• So another way of thinking about it is g of x

• is equal to f of not x but f of x over two.

• Or another way of thinking about it, g of x

• is equal to f of 1/2x.

• And then we can do a similar type of exercise.

• And they've given us some interesting points,

• the points two, the point,

• or the point x equals two, the point x equals four,

• and the point x equals six.

• Last time, when it was g of x is equal to two x,

• things were happening twice as fast.

• Now things are going to happen half as fast.

• And so what I would do,

• let me just set up a little table here.

• The interesting x-values for me

• are the ones that if I take half of them,

• then I'm going to get one of these points.

• So actually let me write this, half, 1/2x,

• and then I can think about what g of x

• is equal to f of 1/2x is going to be.

• So I want my 1/2x to be,

• let's see, it could be two, four, and six,

• two, four, and six.

• And why did I pick those again?

• Well, it's very clear what values f takes on

• at those points.

• And so if 1/2x is two, then x is equal to four.

• If 1/2x is four, then x is equal to eight.

• If x is equal to 12, then 1/2x is six.

• And so then we could say, all right, g of four

• is equal to f of two,

• which is equal to zero.

• That's why I picked two, four, and six.

• It's very easy to evaluate f of two,

• f of four, and f of six.

• They gave us those points very clearly.

• So g of eight is going to be equal to g,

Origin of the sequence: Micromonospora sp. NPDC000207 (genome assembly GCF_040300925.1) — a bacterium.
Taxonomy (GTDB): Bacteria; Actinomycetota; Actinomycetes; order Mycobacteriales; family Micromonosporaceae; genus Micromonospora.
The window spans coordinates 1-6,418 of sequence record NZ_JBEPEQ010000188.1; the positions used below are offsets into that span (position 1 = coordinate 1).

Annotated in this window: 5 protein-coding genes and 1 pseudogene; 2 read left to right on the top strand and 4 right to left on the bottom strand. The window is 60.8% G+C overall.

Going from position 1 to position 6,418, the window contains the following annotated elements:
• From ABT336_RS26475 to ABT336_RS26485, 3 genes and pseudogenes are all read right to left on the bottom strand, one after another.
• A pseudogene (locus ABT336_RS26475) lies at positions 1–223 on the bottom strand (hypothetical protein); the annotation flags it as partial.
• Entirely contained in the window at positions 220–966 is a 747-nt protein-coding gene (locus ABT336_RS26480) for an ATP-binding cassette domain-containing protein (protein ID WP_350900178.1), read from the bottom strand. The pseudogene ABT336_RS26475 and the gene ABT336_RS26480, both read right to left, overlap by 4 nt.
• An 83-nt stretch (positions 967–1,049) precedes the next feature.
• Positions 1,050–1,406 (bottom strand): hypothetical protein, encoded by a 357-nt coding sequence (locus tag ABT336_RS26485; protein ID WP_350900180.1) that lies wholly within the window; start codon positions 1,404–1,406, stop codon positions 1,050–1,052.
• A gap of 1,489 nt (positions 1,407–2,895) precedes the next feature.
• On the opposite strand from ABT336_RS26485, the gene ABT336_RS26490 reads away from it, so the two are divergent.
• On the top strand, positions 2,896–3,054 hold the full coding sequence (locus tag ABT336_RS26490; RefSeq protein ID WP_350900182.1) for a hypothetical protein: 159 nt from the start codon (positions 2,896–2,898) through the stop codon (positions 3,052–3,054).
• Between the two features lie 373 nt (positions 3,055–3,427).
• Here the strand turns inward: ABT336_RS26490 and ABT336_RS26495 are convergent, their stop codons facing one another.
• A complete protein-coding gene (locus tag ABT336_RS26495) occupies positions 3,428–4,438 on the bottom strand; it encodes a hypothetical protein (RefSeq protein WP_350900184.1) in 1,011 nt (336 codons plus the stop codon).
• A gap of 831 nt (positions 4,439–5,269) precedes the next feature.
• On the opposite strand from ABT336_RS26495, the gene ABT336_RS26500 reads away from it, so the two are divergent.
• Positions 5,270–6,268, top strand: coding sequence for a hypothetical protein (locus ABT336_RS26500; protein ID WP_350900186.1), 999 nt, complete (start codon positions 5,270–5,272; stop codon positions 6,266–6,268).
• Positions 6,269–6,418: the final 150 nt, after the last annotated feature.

• is going to be equal to f of 1/2 of eight, or f of four,

• which is equal to negative four.

• And then g of 12

• is equal to f of six,

• which is half of 12, which is equal to zero again.

• So then we could plot these points,

• and we get a general sense of the shape of the graph.

• So let's see,

• g of four is equal to zero,

• g of eight is equal to negative four

• right over there,

• and then g of 12 is equal to zero again.

• So everything has been stretched out.

• So there you go, it's been stretched out in at least,

• in the horizontal direction is one way to think about it,

• in the horizontal direction.

• And you can see that this point

• in f corresponds to this point in g.

• It's gotten twice as far from the origin

• because everything is growing half as fast.

• You input an x, you take a half of it,

• and then you input it into f.

• And then this point right over here

• corresponds to this point.

• Instead of happening at four, this vertex point,

• it's now happening at eight.

• And last but not least,

• this point right over here corresponds to this point.

• Instead of happening at six, it's happening at 12.

• Everything is getting stretched out.

• Let's do one more example.

• F of x is equal to all of this.

• We have to be careful, there's a cube root over here.

• And g is a horizontally scaled version of f.

• The functions are graphed where f is solid and g is dashed.

• What is the equation of g?

• So pause this video, and see if you can figure that out.

• All right, let's do this together,

• and it looks like they've given us some points

• that seem to correspond with each other.

• To go from f to g, it looks like these corresponding points

• have been squeezed in closer to the origin.

• And what we can see is, is that f of negative three,

• f of negative three

• seems to be equal to g of negative one.

• And f of six over here,

• f of six seems to be equal to g of two,

• g of two.

• Or another way to think about it,

• whatever x you input in g, it looks like that's going